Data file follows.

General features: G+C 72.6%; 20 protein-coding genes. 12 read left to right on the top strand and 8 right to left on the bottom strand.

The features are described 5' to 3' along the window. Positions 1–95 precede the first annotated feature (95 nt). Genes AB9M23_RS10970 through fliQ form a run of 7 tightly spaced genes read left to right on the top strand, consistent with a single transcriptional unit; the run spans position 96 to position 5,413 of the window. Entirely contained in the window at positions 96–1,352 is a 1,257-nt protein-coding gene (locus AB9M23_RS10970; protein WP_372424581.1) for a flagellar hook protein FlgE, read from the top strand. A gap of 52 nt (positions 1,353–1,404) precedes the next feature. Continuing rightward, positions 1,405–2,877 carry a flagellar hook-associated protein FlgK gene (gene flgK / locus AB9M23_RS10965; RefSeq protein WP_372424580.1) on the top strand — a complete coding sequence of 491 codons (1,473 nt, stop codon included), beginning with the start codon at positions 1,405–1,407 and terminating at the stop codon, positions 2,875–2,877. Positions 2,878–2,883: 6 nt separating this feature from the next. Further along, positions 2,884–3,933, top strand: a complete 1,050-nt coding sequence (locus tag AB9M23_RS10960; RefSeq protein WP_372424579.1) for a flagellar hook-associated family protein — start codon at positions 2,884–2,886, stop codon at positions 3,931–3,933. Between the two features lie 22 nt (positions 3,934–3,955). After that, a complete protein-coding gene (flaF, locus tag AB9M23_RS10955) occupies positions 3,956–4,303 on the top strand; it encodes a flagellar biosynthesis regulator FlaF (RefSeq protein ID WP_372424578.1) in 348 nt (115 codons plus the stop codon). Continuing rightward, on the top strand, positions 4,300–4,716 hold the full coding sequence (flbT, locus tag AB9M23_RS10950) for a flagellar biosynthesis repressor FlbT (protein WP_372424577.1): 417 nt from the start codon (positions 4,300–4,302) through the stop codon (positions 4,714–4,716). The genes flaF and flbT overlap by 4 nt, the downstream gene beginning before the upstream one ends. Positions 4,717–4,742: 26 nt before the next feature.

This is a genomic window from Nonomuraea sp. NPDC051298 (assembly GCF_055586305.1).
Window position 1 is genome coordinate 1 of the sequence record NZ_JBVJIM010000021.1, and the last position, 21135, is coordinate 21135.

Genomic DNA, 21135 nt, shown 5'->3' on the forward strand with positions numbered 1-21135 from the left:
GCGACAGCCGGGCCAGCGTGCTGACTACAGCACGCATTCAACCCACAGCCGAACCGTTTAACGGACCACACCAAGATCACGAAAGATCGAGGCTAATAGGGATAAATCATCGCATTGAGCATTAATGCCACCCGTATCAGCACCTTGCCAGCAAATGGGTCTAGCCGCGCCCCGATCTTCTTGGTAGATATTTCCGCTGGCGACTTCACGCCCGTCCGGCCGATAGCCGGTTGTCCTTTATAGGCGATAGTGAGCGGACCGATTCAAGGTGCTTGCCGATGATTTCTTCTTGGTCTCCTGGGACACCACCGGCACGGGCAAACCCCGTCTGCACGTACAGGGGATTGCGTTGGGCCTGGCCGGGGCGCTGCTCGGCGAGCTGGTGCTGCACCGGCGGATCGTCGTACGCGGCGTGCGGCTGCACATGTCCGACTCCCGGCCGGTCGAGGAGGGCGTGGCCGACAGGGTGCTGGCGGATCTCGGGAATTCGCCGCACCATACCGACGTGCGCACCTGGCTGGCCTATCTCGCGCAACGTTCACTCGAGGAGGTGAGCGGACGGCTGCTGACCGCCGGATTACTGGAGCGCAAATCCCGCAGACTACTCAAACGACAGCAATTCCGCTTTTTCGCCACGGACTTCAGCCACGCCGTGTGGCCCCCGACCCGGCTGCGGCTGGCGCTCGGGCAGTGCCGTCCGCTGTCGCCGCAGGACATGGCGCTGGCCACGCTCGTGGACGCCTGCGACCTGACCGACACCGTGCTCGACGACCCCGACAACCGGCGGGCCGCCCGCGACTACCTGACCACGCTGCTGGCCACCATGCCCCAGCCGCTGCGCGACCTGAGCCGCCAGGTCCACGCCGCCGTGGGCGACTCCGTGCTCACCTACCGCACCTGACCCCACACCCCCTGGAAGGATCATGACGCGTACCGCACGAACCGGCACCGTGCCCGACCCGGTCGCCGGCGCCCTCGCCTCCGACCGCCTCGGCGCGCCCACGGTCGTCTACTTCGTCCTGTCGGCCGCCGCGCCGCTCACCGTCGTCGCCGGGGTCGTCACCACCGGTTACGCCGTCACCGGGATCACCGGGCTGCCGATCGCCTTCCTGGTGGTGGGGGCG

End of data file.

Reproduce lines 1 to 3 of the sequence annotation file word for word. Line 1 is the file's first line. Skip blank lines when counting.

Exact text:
General features: G+C 72.6%; 20 protein-coding genes. 12 read left to right on the top strand and 8 right to left on the bottom strand.

The features are described 5' to 3' along the window. Positions 1–95 precede the first annotated feature (95 nt). Genes AB9M23_RS10970 through fliQ form a run of 7 tightly spaced genes read left to right on the top strand, consistent with a single transcriptional unit; the run spans position 96 to position 5,413 of the window. Entirely contained in the window at positions 96–1,352 is a 1,257-nt protein-coding gene (locus AB9M23_RS10970; protein WP_372424581.1) for a flagellar hook protein FlgE, read from the top strand. A gap of 52 nt (positions 1,353–1,404) precedes the next feature. Continuing rightward, positions 1,405–2,877 carry a flagellar hook-associated protein FlgK gene (gene flgK / locus AB9M23_RS10965; RefSeq protein WP_372424580.1) on the top strand — a complete coding sequence of 491 codons (1,473 nt, stop codon included), beginning with the start codon at positions 1,405–1,407 and terminating at the stop codon, positions 2,875–2,877. Positions 2,878–2,883: 6 nt separating this feature from the next. Further along, positions 2,884–3,933, top strand: a complete 1,050-nt coding sequence (locus tag AB9M23_RS10960; RefSeq protein WP_372424579.1) for a flagellar hook-associated family protein — start codon at positions 2,884–2,886, stop codon at positions 3,931–3,933. Between the two features lie 22 nt (positions 3,934–3,955). After that, a complete protein-coding gene (flaF, locus tag AB9M23_RS10955) occupies positions 3,956–4,303 on the top strand; it encodes a flagellar biosynthesis regulator FlaF (RefSeq protein ID WP_372424578.1) in 348 nt (115 codons plus the stop codon). Continuing rightward, on the top strand, positions 4,300–4,716 hold the full coding sequence (flbT, locus tag AB9M23_RS10950) for a flagellar biosynthesis repressor FlbT (protein WP_372424577.1): 417 nt from the start codon (positions 4,300–4,302) through the stop codon (positions 4,714–4,716). The genes flaF and flbT overlap by 4 nt, the downstream gene beginning before the upstream one ends. Positions 4,717–4,742: 26 nt before the next feature.

This is a genomic window from Nonomuraea sp. NPDC051298 (assembly GCF_055586305.1).